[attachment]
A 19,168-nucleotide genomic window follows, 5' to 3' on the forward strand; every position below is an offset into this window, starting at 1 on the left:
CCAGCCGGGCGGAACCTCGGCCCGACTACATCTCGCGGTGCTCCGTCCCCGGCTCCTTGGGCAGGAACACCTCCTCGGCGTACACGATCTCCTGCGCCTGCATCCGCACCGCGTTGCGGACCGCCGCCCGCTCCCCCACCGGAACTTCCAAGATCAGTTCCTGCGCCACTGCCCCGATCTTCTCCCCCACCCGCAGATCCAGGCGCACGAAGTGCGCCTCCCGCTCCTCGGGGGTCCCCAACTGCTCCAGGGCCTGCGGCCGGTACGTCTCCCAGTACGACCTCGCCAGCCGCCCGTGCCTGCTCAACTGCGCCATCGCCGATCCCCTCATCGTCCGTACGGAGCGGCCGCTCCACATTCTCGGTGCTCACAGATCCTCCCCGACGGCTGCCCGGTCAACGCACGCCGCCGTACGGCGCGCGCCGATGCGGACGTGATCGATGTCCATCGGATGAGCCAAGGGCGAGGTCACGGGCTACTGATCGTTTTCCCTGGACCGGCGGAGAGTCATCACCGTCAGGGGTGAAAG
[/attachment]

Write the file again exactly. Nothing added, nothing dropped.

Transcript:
A 19,168-nucleotide genomic window follows, 5' to 3' on the forward strand; every position below is an offset into this window, starting at 1 on the left:
CCAGCCGGGCGGAACCTCGGCCCGACTACATCTCGCGGTGCTCCGTCCCCGGCTCCTTGGGCAGGAACACCTCCTCGGCGTACACGATCTCCTGCGCCTGCATCCGCACCGCGTTGCGGACCGCCGCCCGCTCCCCCACCGGAACTTCCAAGATCAGTTCCTGCGCCACTGCCCCGATCTTCTCCCCCACCCGCAGATCCAGGCGCACGAAGTGCGCCTCCCGCTCCTCGGGGGTCCCCAACTGCTCCAGGGCCTGCGGCCGGTACGTCTCCCAGTACGACCTCGCCAGCCGCCCGTGCCTGCTCAACTGCGCCATCGCCGATCCCCTCATCGTCCGTACGGAGCGGCCGCTCCACATTCTCGGTGCTCACAGATCCTCCCCGACGGCTGCCCGGTCAACGCACGCCGCCGTACGGCGCGCGCCGATGCGGACGTGATCGATGTCCATCGGATGAGCCAAGGGCGAGGTCACGGGCTACTGATCGTTTTCCCTGGACCGGCGGAGAGTCATCACCGTCAGGGGTGAAAG